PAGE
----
Taking a break from social media might help one’s mental health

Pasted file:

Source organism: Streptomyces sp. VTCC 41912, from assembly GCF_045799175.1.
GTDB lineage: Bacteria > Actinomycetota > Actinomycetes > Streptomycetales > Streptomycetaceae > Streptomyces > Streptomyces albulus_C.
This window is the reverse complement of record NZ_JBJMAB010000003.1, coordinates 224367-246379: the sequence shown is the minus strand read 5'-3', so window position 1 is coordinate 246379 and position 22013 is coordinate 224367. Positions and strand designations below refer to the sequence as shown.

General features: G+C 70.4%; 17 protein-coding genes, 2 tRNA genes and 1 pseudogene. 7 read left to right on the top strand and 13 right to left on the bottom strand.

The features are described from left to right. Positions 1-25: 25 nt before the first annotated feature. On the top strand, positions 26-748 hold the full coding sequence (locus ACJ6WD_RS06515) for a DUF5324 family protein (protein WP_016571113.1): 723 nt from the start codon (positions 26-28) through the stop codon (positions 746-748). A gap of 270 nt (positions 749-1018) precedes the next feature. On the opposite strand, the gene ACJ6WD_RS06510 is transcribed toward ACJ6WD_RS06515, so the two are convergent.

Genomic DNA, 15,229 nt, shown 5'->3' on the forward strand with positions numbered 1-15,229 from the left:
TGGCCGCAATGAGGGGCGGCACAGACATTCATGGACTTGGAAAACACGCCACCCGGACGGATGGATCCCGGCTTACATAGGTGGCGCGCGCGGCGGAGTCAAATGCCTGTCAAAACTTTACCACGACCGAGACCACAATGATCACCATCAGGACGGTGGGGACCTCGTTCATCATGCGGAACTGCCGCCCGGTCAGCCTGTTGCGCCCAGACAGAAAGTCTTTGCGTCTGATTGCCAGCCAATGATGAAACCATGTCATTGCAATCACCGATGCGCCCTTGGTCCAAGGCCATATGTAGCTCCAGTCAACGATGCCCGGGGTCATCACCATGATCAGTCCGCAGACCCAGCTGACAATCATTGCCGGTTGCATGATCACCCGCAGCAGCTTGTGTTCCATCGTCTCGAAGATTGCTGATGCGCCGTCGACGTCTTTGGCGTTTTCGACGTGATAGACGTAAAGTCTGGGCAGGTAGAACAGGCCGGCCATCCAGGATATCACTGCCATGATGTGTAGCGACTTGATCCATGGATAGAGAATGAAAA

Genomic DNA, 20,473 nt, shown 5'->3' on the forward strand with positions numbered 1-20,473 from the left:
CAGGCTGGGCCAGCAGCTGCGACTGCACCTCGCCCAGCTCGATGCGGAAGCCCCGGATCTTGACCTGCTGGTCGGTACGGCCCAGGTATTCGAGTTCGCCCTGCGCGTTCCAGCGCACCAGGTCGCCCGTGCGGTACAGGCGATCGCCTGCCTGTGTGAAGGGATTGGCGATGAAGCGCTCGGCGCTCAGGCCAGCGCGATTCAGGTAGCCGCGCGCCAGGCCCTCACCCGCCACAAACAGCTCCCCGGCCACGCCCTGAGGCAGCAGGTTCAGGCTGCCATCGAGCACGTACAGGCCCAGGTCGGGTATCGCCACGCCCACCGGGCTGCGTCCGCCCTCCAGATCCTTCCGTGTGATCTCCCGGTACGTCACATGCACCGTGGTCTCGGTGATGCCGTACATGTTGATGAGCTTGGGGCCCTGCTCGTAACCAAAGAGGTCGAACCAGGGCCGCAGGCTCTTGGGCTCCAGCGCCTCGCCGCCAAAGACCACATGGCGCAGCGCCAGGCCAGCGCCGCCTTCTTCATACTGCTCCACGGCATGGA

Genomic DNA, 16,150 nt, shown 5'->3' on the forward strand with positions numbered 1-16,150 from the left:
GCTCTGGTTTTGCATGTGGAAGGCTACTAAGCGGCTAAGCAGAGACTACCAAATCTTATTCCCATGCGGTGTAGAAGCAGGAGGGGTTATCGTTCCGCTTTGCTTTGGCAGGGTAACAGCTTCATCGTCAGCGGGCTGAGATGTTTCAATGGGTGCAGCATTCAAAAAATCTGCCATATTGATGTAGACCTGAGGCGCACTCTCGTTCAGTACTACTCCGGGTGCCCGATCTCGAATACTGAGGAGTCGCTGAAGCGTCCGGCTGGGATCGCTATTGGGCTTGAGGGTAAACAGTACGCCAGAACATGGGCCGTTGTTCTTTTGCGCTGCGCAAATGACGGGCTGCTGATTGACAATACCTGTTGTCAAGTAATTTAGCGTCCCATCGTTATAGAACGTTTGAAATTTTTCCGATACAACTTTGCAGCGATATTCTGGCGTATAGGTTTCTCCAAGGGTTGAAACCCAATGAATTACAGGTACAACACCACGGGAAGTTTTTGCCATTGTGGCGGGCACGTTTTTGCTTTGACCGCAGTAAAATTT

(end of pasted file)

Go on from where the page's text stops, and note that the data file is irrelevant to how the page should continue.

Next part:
Adults between the ages of 18 and 72 who use social media such as Facebook, Instagram, Tik Tok and Twitter daily found that a one week break from platforms saw improvements in their wellbeing. The study, published in May in the journal Cyberpsychology, Behaviour and Social Networking was conducted by researchers at the University of Bath. Over 150 participants were recruited and subsequently split into an intervention or control group. At the beginning of the study, most reported spending an average of 8 hours on social media each day. Those who were asked to abstain from using social media reported feeling less anxious or depressed, and had an overall better sense of wellbeing compared to those who continued to use platforms. Dr Jeff Lambert, lead researcher of the study and member of Bath’s Department for Health, understands that this is not a simple undertaking for everybody. “Social media is a part of life and for many people it’s an indispensable part of who they are…but if you are spending hours each week scrolling…it could be worth cutting down on your usage.” Across the United Kingdom social media use has increased significantly. Just a decade ago, in 2011, only 45% of adults said they were using social media as a way to communicate with others. By 2021 this had risen to 71%. Dr Lambert and his team have plans to work with different demographics and people with physical or mental health issues to see if they can be supported in relation to this. Mental health charity Mind reports that one in six people experience a mental health problem in any given week. Read more information here.